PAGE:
The Heat Is Online

Climate Change Will Threaten Britain's National Security

Britain Warns Climate Change Threatens Security

Planetark.org, Oct. 25, 2006

LONDON - British Foreign Secretary Margaret Beckett will warn Europe on Tuesday to tackle climate change or risk terrorists seizing on famine, water shortages and failing energy infrastructures to threaten global security.

In her first major foreign policy speech, to a group of experts in Berlin, Beckett will call on the European Union to lead a global push toward new technologies and renewable energy, warning EU countries are already "dangerously behind the curve".

Beckett, according to a text of her speech obtained by Reuters, will cite reduced rainfall in the Middle East as a possible trigger for security problems.

"Look at those things that are highest on the European agenda -- strong borders, poverty reduction, the risks of conflict and international terrorism, energy security, jobs and growth," Beckett will say.

"Get our response right to climate change and our ability to deal with all of these is enhanced. Get it wrong and our efforts across the board will be undermined."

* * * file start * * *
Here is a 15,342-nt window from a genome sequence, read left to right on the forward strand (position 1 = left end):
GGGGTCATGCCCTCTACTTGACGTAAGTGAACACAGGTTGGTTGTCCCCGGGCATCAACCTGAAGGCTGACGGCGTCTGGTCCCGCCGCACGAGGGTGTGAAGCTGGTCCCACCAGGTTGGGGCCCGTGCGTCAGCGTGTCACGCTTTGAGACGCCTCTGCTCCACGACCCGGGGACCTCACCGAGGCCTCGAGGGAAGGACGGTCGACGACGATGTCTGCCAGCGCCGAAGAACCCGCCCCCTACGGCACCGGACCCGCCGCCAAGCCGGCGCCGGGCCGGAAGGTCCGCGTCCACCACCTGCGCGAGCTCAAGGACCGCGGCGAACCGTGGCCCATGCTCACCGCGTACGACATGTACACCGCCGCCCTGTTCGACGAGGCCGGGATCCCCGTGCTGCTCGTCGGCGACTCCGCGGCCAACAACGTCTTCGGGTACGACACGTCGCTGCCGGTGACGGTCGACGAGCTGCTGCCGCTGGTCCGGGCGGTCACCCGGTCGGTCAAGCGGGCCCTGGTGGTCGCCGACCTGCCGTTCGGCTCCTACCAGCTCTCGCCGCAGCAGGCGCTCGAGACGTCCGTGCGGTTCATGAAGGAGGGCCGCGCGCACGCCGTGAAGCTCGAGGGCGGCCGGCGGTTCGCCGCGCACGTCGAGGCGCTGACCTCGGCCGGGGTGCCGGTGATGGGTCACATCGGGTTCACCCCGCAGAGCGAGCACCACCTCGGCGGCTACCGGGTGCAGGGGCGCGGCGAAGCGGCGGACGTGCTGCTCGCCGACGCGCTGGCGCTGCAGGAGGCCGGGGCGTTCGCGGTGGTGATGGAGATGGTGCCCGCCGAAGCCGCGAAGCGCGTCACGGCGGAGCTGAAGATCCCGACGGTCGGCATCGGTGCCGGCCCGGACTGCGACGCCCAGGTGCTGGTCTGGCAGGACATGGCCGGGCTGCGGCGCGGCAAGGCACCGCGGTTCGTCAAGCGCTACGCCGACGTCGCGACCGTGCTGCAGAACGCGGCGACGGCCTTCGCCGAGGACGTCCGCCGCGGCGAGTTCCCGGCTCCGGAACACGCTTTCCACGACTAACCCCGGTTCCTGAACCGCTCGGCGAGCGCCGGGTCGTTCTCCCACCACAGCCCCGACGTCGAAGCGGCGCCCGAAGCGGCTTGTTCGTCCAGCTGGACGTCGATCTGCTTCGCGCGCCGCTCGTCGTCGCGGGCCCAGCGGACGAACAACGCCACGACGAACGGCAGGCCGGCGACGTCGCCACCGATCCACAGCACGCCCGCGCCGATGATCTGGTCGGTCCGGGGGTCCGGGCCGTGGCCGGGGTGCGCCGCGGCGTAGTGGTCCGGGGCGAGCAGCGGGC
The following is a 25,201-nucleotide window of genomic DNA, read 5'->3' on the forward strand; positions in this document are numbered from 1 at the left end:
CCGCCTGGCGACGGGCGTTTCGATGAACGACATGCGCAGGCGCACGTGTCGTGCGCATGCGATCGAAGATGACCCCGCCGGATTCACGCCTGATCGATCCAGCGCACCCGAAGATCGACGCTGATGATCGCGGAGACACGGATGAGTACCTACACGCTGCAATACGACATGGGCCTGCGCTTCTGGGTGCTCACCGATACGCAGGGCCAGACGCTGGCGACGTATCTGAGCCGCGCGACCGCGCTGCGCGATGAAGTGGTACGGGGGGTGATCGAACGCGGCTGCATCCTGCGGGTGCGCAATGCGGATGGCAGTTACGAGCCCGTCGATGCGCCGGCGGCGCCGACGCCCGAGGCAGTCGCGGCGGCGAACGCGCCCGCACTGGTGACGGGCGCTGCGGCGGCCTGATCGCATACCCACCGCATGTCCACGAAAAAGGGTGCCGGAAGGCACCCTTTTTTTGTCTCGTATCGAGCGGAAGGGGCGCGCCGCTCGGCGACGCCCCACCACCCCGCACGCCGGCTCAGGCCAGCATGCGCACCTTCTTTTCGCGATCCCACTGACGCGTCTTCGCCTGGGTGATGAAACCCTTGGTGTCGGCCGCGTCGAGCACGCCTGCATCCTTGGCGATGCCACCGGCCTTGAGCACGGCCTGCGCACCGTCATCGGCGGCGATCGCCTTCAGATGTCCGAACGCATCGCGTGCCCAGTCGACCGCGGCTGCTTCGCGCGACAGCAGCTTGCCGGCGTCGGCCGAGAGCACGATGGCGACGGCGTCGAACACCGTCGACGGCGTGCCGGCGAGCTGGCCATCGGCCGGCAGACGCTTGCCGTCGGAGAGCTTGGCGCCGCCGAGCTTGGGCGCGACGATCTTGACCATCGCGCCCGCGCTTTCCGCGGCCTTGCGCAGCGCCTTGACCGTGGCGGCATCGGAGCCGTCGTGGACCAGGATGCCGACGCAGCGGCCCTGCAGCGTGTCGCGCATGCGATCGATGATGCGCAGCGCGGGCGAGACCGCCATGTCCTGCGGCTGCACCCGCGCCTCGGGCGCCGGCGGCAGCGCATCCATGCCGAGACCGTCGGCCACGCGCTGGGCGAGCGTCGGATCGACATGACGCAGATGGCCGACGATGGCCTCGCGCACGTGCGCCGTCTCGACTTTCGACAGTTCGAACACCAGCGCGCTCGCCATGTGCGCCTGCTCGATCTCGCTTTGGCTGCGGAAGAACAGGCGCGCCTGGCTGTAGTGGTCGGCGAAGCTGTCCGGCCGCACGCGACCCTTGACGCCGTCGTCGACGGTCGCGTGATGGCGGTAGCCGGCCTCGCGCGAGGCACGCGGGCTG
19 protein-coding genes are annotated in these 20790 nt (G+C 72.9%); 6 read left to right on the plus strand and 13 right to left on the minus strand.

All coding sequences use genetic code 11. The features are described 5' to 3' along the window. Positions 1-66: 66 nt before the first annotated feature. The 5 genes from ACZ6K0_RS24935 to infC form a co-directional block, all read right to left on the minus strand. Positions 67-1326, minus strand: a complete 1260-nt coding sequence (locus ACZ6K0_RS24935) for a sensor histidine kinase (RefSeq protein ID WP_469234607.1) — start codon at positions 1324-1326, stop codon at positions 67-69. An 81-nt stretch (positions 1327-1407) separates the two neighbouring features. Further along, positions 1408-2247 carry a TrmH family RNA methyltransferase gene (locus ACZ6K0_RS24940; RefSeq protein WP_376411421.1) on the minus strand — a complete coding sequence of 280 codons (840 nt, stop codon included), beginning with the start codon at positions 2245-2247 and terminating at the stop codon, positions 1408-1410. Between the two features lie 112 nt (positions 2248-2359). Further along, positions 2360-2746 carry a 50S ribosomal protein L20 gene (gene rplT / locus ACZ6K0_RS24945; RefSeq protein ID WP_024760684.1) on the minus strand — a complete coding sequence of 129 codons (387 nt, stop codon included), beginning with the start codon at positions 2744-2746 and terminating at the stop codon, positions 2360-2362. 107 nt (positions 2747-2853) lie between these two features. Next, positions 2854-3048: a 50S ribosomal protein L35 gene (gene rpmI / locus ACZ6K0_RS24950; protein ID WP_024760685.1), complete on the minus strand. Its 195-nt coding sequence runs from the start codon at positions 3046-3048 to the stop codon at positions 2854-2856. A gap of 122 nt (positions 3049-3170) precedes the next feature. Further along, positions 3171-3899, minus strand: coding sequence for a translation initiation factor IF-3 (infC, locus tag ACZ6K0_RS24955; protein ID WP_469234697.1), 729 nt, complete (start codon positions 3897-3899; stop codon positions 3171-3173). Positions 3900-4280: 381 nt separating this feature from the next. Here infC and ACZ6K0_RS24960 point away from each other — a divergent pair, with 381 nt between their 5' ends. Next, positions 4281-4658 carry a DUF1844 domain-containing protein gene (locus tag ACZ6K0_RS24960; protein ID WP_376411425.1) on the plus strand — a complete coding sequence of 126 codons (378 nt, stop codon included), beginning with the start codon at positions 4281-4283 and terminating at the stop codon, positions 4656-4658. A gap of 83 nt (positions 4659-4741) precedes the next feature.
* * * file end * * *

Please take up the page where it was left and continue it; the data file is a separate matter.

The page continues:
Beckett's speech follows an EU leaders' meeting in Finland last week that focused on energy policy and urged action on climate change.

She will say climate change, with drastically diminishing resources in some of the most volatile parts of the world, has the potential to create a "potentially catastrophic dynamic" in regions already at breaking point.

Beckett, a former environment minister, will say the Middle East is a case in point as climate models suggest Saudi Arabia, Iran and Iraq will be among those countries to see the biggest rainfall reductions in the world.

Egypt -- a pivotal country for regional stability -- will suffer a double blow, she will say, as loss of flow from the river Nile and rising sea-levels in the north are set to destroy the country's agricultural heartland.

Beckett will urge governments to produce incentives and penalties designed to drive private capital toward a low-carbon world economy.

"The greatest security threat we face as a global community won't be met by guns and tanks," she will say.

"It will be solved by investment in the emerging techniques of soft power -- building avenues of opportunity that will lead to a low-carbon economy."